· Whether women should be granted PCs in the Indian Army?

· What are the conditions of governing the Women Officer in Army?


Article 15 (1) of the Indian Constitution – Principle of non-discrimination on the ground of sex.

Article 16 (1) of the Indian Constitution – Equality of opportunity for all citizens in matters of public employment.

Section 12 of the Army Act 1950


The judgement by Justice D.Y. Chandrachud in the case is remarkable as it calls out the deep-seated gender stereotypes that have always kept women within the manmade circle which works as an obstacle from entering the mainstream in the profession. The Gender stereotypes simply refers to a preconceived notion about the characteristics or roles that are or ought to be possessed by, or performed individuals belonging to a particular gender.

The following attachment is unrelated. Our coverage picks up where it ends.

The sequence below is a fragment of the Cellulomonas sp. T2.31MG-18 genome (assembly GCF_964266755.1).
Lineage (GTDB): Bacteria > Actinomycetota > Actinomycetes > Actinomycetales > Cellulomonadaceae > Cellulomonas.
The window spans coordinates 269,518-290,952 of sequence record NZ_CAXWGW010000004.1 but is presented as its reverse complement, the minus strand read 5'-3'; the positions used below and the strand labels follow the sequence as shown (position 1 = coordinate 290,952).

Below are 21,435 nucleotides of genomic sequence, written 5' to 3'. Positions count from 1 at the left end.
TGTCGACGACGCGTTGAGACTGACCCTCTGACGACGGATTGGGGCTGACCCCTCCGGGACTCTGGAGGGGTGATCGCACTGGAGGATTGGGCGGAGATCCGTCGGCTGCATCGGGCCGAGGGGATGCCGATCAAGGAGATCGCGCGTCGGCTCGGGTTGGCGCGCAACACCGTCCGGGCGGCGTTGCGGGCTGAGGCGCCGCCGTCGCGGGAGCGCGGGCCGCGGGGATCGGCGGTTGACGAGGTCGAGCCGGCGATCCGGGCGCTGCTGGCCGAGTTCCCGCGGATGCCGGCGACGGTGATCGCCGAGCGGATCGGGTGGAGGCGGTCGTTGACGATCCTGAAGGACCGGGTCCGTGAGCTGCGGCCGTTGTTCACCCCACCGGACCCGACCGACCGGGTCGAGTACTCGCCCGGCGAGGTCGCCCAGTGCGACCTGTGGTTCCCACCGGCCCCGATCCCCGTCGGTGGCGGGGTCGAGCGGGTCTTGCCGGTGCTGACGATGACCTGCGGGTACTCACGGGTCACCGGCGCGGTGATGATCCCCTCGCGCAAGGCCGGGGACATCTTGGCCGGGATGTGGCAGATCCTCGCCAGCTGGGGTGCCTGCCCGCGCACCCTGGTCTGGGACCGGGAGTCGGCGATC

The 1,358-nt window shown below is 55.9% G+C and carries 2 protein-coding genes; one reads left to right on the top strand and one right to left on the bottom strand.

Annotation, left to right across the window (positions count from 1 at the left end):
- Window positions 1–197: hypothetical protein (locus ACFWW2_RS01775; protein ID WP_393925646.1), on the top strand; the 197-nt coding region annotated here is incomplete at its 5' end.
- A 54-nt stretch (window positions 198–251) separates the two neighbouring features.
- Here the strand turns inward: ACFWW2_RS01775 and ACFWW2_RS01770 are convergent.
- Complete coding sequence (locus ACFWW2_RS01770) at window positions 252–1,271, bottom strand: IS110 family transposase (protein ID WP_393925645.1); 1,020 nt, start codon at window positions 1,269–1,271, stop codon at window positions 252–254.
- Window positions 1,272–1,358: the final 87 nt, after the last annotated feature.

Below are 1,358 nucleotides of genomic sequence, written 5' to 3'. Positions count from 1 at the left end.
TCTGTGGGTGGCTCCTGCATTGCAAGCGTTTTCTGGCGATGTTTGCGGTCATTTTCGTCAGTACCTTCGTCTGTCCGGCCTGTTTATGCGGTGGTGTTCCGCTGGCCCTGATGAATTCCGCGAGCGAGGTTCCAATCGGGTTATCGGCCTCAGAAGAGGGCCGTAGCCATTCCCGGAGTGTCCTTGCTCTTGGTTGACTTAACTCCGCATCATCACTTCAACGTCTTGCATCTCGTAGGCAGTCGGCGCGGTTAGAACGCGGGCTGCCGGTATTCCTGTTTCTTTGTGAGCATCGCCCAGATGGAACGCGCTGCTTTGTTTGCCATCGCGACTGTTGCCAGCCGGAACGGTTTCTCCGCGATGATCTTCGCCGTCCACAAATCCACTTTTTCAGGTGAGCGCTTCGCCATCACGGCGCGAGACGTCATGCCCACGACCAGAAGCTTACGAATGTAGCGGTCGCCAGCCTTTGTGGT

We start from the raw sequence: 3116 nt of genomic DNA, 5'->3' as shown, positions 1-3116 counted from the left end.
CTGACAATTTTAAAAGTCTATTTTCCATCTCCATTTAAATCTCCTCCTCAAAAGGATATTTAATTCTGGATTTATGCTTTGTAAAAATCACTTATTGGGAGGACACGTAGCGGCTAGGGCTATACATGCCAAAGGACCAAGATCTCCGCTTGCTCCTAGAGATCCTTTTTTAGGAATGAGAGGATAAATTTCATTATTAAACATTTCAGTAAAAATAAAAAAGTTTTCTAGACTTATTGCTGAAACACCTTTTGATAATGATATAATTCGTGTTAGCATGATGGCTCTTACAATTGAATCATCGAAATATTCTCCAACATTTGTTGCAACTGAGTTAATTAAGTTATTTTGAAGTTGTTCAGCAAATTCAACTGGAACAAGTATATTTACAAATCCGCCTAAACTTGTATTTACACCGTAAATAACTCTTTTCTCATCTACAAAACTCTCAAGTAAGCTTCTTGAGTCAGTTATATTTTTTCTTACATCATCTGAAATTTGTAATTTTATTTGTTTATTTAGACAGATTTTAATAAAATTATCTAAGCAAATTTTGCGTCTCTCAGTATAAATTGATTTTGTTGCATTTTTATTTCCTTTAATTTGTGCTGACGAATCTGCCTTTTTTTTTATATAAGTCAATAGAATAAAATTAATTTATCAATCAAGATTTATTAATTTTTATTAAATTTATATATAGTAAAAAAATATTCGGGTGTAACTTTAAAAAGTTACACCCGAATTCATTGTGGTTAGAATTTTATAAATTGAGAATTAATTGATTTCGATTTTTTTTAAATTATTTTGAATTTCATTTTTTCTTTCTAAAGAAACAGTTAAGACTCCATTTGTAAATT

The only problem with gender stereotyping in the workplace is that it affect the person on a personal and mental level where they feel discriminated. The Beijing declaration and Platform for Action, 1955 have also focused on the issue of negative stereotyping being detrimental to women as it keeps women from getting power of positions and becomes a part of decision making.

In Air India v. Nargesh Meerza, the company had the rules that a female flight attendant will have to retire on tree situations that is upon reaching the age of 35 years, if get married and if got pregnant. The court upheld that these conditions violates the fundamental right of equality of opportunity a pedantic or doctrinaire approach should not be made.

In Vijaya Lakshmi v. Punjab University, the apex court held that the any form of reservation of the women for being appointed as the Principal of a girl’s college do not violate any of the fundamental rights including right to equality.